Unlike effort-related ischaemia typical of fixed obstructive lesions, ischaemia associated with coronary anomalies is not always reproducible with stress testing.2 Ischaemia in these cases only occurs under inconsistent or extreme conditions.

During cardiac catheterisation, if the coronary arteries are difficult to cannulate in their normal positions, we should keep in mind the presence of coronary anomalies. An aortogram is commonly helpful to locate the coronary artery ostia. The success rate is variable, depending upon the operator experience. Non-standard catheters, like a multi-purpose one, are commonly helpful.

In figure 1, there is a faint opacification of the RCA when the LAD was selectively cannulated, suggesting there may be a common stem. However, on selective cannulation of the RCA in figure 2, there does not appear to be a common stem. Other non-invasive techniques like cardiac computed tomography (CT) coronary angiography and cardiac magnetic resonance imaging (MRI) or transoesophageal echocardiography may help if there remains uncertainty.

Medical management includes the use of various anti-anginal medications such as beta blockers, calcium-channel blockers, and the use of diuretics if heart failure is present.5 Specific surgical treatments vary depending upon the type of coronary anomalies, presence of symptoms, and individual circumstances. Common procedures used are: coronary bypass grafting, re-implantation of an anomalous coronary artery from the pulmonary artery into the aorta, reconstruction of proximal or distal coronary arteries, and fistula ligation.

Conflict of interest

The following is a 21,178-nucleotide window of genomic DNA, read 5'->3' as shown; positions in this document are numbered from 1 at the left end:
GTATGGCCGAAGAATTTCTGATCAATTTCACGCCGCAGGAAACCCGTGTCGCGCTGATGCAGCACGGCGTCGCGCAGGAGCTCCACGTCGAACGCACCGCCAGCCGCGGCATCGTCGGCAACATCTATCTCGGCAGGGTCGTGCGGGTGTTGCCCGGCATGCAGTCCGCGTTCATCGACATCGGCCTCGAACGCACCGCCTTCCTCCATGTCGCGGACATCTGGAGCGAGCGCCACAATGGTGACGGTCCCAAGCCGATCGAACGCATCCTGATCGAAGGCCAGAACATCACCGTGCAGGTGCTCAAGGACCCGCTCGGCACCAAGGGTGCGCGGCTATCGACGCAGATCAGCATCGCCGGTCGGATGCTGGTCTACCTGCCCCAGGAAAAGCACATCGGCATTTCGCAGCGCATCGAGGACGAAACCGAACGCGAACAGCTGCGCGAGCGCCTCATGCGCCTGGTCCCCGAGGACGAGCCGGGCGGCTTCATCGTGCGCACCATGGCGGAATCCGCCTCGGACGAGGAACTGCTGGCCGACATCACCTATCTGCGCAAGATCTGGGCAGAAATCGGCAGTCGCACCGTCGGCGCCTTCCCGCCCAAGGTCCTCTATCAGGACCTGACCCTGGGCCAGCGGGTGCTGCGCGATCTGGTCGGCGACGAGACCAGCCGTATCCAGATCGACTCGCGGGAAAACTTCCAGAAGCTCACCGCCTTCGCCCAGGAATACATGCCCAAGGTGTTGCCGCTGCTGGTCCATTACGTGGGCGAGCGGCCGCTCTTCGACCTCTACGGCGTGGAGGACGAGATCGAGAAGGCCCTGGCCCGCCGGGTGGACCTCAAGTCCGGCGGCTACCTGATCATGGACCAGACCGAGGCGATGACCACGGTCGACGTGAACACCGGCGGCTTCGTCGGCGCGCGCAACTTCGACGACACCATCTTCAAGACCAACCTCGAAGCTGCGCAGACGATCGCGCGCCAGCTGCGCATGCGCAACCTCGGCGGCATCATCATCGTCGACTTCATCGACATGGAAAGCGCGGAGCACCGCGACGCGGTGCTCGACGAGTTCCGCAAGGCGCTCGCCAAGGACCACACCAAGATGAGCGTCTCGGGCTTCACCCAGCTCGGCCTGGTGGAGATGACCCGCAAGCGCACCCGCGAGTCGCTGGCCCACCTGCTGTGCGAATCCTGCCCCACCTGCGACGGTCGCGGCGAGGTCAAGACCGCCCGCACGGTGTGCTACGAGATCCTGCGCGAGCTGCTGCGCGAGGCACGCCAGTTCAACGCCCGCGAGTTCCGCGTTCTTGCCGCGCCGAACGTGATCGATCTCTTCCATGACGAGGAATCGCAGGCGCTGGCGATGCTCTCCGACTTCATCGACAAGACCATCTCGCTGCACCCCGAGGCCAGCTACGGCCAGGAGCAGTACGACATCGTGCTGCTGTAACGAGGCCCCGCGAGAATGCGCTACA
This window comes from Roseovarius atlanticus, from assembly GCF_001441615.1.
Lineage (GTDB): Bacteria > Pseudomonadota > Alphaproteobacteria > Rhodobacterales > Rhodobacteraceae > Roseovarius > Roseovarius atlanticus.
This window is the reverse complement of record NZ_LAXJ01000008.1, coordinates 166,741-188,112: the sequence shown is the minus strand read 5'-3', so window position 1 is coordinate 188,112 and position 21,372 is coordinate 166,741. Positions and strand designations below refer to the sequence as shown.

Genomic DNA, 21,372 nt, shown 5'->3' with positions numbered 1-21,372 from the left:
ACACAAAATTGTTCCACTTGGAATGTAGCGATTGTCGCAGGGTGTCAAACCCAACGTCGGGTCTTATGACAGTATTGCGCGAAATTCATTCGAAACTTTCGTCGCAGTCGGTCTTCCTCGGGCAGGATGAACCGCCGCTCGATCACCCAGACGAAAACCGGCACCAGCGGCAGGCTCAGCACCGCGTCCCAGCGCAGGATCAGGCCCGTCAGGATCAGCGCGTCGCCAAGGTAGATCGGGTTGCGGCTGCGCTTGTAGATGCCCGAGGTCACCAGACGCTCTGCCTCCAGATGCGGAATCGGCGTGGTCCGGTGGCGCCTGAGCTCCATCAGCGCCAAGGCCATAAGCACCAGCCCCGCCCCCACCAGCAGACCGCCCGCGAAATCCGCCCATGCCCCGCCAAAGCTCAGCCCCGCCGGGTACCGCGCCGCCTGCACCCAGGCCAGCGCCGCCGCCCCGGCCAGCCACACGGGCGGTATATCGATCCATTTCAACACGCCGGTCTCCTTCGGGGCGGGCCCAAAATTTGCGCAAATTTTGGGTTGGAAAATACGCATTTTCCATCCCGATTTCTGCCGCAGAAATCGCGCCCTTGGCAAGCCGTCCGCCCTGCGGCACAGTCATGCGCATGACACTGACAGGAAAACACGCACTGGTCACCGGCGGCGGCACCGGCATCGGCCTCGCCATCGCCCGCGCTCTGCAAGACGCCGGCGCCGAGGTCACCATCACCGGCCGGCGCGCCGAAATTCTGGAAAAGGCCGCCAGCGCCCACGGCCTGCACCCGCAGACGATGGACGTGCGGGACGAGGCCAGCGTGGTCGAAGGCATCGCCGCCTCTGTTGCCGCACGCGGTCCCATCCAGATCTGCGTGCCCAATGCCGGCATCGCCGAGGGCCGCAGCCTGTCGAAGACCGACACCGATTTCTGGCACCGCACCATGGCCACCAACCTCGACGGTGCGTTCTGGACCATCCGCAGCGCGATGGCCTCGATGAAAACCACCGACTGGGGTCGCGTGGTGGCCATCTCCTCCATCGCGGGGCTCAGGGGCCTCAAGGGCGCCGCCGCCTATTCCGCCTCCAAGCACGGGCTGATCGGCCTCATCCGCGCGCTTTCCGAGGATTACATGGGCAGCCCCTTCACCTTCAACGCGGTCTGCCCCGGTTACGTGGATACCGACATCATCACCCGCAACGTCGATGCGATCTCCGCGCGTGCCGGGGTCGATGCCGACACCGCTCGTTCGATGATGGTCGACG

None declared.

Key messages

  • Anomalous coronary artery is a rare and diverse group of congenital disorder present in approximately 1% of the population
  • The vast majority are benign and just an incidental finding, but care should be given to identify the types with a malignant course, as this can cause sudden cardiac death
  • Further imaging using computed tomography (CT) coronary angiography or cardiac magnetic resonance imaging (MRI) may be helpful

References

1. Paolo A. Congenital heart disease for the adult cardiologist. Circulation 2007;115:1296–305. http://dx.doi.org/10.1161/CIRCULATIONAHA.106.618082

2. Paolo A, José AV, Scott F. Coronary anomalies: incidence, pathophysiology, and clinical relevance. Circulation 2002;105:2449–54. http://dx.doi.org/10.1161/01.CIR.0000016175.49835.57

3. Michael H. Congenital anomalies of the coronary arteries. Heart 2005;91:1240–5. http://dx.doi.org/10.1136/hrt.2004.057299

4. Dollar AL, Roberts WC. Retroaortic epicardial course of the left circumflex coronary artery and anteroaortic intramyocardial (ventricular septum) course of the left anterior descending coronary artery: an unusual coronary anomaly and proposed classification based on the number of coronary ostia in the aorta. Am J Cardiol 1989;64:828–9. http://dx.doi.org/10.1016/0002-9149(89)90780-7

5. Reul RM, Cooley DA, Hallman GL, Reul GJ. Surgical treatment of coronary artery anomalies: report of a 37 ½-year experience at the Texas Heart Institute. Tex Heart Inst J 2002;29:299–307. Available from http://www.ncbi.nlm.nih.gov/pmc/articles/PMC140292/

Further reading

Pollock BD, Belkin RN, Lazar S, Pucillo A, Cohen MB, Weiss MB. Origin of all three coronary arteries from separate ostia in the right sinus of Valsalva: a rarely reported coronary artery anomaly. Cathet Cardiovasc Diagn 1992;26:26–30. http://dx.doi.org/10.1002/ccd.1810260107

Kapoor A, Kumar S, Sinha N. Coronary angioplasty in a case of quadriostial origin of coronary arteries from right aortic sinus. Indian Heart J 2004;56:143–6.